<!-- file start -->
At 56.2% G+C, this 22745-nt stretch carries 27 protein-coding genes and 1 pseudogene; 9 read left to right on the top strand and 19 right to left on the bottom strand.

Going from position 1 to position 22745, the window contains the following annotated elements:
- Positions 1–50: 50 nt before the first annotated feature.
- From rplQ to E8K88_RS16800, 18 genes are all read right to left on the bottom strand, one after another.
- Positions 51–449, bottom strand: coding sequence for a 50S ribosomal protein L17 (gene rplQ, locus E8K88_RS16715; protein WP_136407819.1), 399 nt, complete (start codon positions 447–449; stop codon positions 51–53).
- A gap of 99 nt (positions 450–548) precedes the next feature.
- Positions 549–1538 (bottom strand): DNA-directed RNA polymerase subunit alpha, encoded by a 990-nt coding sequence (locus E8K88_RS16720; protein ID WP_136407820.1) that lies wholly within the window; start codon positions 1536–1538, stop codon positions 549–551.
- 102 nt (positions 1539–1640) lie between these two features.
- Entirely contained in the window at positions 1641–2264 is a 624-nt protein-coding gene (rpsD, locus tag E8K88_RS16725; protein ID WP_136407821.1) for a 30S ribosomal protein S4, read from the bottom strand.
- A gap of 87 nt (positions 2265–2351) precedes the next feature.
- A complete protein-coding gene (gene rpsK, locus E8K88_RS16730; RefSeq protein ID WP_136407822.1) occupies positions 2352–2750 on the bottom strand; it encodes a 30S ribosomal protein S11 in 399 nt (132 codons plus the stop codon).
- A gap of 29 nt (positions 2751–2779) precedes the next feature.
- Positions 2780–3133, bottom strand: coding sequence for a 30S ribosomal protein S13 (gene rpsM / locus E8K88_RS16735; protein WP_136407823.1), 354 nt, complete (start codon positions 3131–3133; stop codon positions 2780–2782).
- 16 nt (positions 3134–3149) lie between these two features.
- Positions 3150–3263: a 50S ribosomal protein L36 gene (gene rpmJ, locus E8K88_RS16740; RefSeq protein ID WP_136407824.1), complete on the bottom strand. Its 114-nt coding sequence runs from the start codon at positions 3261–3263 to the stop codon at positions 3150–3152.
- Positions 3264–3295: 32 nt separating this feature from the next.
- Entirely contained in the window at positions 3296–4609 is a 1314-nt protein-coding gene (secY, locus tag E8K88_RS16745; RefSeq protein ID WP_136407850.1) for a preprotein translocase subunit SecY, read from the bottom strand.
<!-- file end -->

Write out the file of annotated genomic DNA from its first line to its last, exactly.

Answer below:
At 56.2% G+C, this 22745-nt stretch carries 27 protein-coding genes and 1 pseudogene; 9 read left to right on the top strand and 19 right to left on the bottom strand.

Going from position 1 to position 22745, the window contains the following annotated elements:
- Positions 1–50: 50 nt before the first annotated feature.
- From rplQ to E8K88_RS16800, 18 genes are all read right to left on the bottom strand, one after another.
- Positions 51–449, bottom strand: coding sequence for a 50S ribosomal protein L17 (gene rplQ, locus E8K88_RS16715; protein WP_136407819.1), 399 nt, complete (start codon positions 447–449; stop codon positions 51–53).
- A gap of 99 nt (positions 450–548) precedes the next feature.
- Positions 549–1538 (bottom strand): DNA-directed RNA polymerase subunit alpha, encoded by a 990-nt coding sequence (locus E8K88_RS16720; protein ID WP_136407820.1) that lies wholly within the window; start codon positions 1536–1538, stop codon positions 549–551.
- 102 nt (positions 1539–1640) lie between these two features.
- Entirely contained in the window at positions 1641–2264 is a 624-nt protein-coding gene (rpsD, locus tag E8K88_RS16725; protein ID WP_136407821.1) for a 30S ribosomal protein S4, read from the bottom strand.
- A gap of 87 nt (positions 2265–2351) precedes the next feature.
- A complete protein-coding gene (gene rpsK, locus E8K88_RS16730; RefSeq protein ID WP_136407822.1) occupies positions 2352–2750 on the bottom strand; it encodes a 30S ribosomal protein S11 in 399 nt (132 codons plus the stop codon).
- A gap of 29 nt (positions 2751–2779) precedes the next feature.
- Positions 2780–3133, bottom strand: coding sequence for a 30S ribosomal protein S13 (gene rpsM / locus E8K88_RS16735; protein WP_136407823.1), 354 nt, complete (start codon positions 3131–3133; stop codon positions 2780–2782).
- 16 nt (positions 3134–3149) lie between these two features.
- Positions 3150–3263: a 50S ribosomal protein L36 gene (gene rpmJ, locus E8K88_RS16740; RefSeq protein ID WP_136407824.1), complete on the bottom strand. Its 114-nt coding sequence runs from the start codon at positions 3261–3263 to the stop codon at positions 3150–3152.
- Positions 3264–3295: 32 nt separating this feature from the next.
- Entirely contained in the window at positions 3296–4609 is a 1314-nt protein-coding gene (secY, locus tag E8K88_RS16745; RefSeq protein ID WP_136407850.1) for a preprotein translocase subunit SecY, read from the bottom strand.